But the issue is much simpler for some — Hudson said the closure has forced her to take the long way around to Brooklyn Bridge Park, which she frequents with her grandson, and the extended route is taking a toll on her aging body.

“I have to go around to the park now and I’m not young anymore,” she said. “I’d rather just go down on the bridge.”

Levin — who sent a letter to the park with Assemblywoman Jo Ann Simon (D–Carroll Gardens) and state Sen. Daniel Squadron (D–Brooklyn Heights) demanding answers back in August — said the corporation told board members they can expect to find out more information at the next board meeting.

Reach reporter Lauren Gill at or by calling (718) 260–2511.
Updated 10:17 pm, July 9, 2018
Today’s news:
Share on TwitterTweet
Share on Facebook

Don’t miss our updates:

Reasonable discourse

marsharimler from brooklynheights says:
when i heard about this 5 million dollar expense I called Levin and asked him why so much money when the air conditioning in the library needed fixing. He said it was an expenditure he had to go along with. Being of a supporter of his then I asked why. He said he was locked in a room with Hank Guttman and indicated he had been bullied into going along. He said "Marsha have you ever been locked in a room with Hank Guttman". And now all these millions and months later there is not answer to this waste .. What does Hank Guttman who sits on both the BBPDC and the BPL Board say now.
And what does Levin who is suppose to represent us say now?
Jan. 13, 2016, 10:58 am
b from gp says:
I am forever furious about the Brooklyn Heights Promenade's severed hand in glove view of the Brooklyn Bridge.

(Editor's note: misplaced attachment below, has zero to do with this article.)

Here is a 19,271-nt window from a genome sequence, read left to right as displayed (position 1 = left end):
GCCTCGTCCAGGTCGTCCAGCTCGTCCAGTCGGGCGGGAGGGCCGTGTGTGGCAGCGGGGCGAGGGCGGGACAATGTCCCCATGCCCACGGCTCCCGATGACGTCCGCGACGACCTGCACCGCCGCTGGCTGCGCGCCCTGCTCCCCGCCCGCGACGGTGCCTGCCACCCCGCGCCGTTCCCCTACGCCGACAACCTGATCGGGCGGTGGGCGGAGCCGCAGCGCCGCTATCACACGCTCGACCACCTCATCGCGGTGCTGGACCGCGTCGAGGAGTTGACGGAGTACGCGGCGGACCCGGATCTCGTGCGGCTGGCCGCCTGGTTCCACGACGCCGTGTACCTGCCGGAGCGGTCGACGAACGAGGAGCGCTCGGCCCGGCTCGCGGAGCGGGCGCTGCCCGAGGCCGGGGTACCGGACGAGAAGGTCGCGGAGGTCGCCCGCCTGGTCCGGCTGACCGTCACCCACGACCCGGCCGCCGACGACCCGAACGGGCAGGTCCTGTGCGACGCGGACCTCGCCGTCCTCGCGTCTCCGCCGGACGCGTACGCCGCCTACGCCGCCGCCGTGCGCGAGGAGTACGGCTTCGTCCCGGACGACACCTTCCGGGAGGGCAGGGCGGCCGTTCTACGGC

Jan. 13, 2016, 12:58 pm
Andrew Porter from Brooklyn Heights says:
For years now the Brooklyn Bridge Park people have been treating us like mushrooms: keeping us in the dark and feeding us excrement in the form of obfuscations, outright lies and "we know what's good for you" mistruths.
Jan. 13, 2016, 1:21 pm
Charles from Bklyn says:
Public land taken again for private developers, and the public gets shafted. I almost hate the apathy and weakness of the public more than the corrupt process that caused this transfer of public lands.
Jan. 16, 2016, 8:38 am

Comments closed.

First name
Last name
Your neighborhood
Email address
Daytime phone

Your letter must be signed and include all of the information requested above. (Only your name and neighborhood are published with the letter.) Letters should be as brief as possible; while they may discuss any topic of interest to our readers, priority will be given to letters that relate to stories covered by The Brooklyn Paper.

Letters will be edited at the sole discretion of the editor, may be published in whole or part in any media, and upon publication become the property of The Brooklyn Paper. The earlier in the week you send your letter, the better.

Keep it local!

Stay in touch with your community. Subscribe to our free newsletter: